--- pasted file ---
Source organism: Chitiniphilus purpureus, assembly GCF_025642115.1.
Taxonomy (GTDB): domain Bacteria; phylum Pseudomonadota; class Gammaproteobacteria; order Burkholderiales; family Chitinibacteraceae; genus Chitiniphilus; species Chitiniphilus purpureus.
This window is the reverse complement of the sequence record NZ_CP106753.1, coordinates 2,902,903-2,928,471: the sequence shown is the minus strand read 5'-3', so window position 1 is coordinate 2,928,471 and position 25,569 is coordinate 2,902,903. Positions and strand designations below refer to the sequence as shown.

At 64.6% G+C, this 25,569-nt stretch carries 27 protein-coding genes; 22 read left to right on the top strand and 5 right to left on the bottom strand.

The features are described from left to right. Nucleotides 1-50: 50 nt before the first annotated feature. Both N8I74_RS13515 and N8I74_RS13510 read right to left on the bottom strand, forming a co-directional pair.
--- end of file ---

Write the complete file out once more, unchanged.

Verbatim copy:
Source organism: Chitiniphilus purpureus, assembly GCF_025642115.1.
Taxonomy (GTDB): domain Bacteria; phylum Pseudomonadota; class Gammaproteobacteria; order Burkholderiales; family Chitinibacteraceae; genus Chitiniphilus; species Chitiniphilus purpureus.
This window is the reverse complement of the sequence record NZ_CP106753.1, coordinates 2,902,903-2,928,471: the sequence shown is the minus strand read 5'-3', so window position 1 is coordinate 2,928,471 and position 25,569 is coordinate 2,902,903. Positions and strand designations below refer to the sequence as shown.

At 64.6% G+C, this 25,569-nt stretch carries 27 protein-coding genes; 22 read left to right on the top strand and 5 right to left on the bottom strand.

The features are described from left to right. Nucleotides 1-50: 50 nt before the first annotated feature. Both N8I74_RS13515 and N8I74_RS13510 read right to left on the bottom strand, forming a co-directional pair.